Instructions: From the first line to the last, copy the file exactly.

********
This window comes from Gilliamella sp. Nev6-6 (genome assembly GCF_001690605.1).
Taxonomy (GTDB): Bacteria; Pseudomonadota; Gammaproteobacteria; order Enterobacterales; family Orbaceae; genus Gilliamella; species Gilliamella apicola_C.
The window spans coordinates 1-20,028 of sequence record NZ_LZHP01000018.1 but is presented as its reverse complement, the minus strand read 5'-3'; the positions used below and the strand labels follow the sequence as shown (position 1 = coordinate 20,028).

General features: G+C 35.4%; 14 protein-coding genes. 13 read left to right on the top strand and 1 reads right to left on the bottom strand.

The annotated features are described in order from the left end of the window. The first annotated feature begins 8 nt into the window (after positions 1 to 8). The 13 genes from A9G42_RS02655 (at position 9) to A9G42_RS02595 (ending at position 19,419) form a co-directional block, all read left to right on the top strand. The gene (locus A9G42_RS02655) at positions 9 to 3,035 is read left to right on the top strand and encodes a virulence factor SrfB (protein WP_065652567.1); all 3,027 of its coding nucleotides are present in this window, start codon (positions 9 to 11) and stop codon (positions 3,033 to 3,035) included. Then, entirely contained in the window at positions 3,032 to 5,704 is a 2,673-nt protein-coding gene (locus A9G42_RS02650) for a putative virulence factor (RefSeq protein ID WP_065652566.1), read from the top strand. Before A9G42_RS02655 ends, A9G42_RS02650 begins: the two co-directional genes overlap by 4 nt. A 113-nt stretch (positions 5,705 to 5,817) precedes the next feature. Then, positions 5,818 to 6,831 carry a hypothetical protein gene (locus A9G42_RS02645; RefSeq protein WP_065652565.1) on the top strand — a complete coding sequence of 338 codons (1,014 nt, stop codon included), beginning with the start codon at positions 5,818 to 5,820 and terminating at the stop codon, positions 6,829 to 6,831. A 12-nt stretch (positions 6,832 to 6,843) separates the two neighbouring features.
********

This window comes from Gilliamella sp. Nev6-6 (genome assembly GCF_001690605.1).
Taxonomy (GTDB): Bacteria; Pseudomonadota; Gammaproteobacteria; order Enterobacterales; family Orbaceae; genus Gilliamella; species Gilliamella apicola_C.
The window spans coordinates 1-20,028 of sequence record NZ_LZHP01000018.1 but is presented as its reverse complement, the minus strand read 5'-3'; the positions used below and the strand labels follow the sequence as shown (position 1 = coordinate 20,028).

General features: G+C 35.4%; 14 protein-coding genes. 13 read left to right on the top strand and 1 reads right to left on the bottom strand.

The annotated features are described in order from the left end of the window. The first annotated feature begins 8 nt into the window (after positions 1 to 8). The 13 genes from A9G42_RS02655 (at position 9) to A9G42_RS02595 (ending at position 19,419) form a co-directional block, all read left to right on the top strand. The gene (locus A9G42_RS02655) at positions 9 to 3,035 is read left to right on the top strand and encodes a virulence factor SrfB (protein WP_065652567.1); all 3,027 of its coding nucleotides are present in this window, start codon (positions 9 to 11) and stop codon (positions 3,033 to 3,035) included. Then, entirely contained in the window at positions 3,032 to 5,704 is a 2,673-nt protein-coding gene (locus A9G42_RS02650) for a putative virulence factor (RefSeq protein ID WP_065652566.1), read from the top strand. Before A9G42_RS02655 ends, A9G42_RS02650 begins: the two co-directional genes overlap by 4 nt. A 113-nt stretch (positions 5,705 to 5,817) precedes the next feature. Then, positions 5,818 to 6,831 carry a hypothetical protein gene (locus A9G42_RS02645; RefSeq protein WP_065652565.1) on the top strand — a complete coding sequence of 338 codons (1,014 nt, stop codon included), beginning with the start codon at positions 5,818 to 5,820 and terminating at the stop codon, positions 6,829 to 6,831. A 12-nt stretch (positions 6,832 to 6,843) separates the two neighbouring features.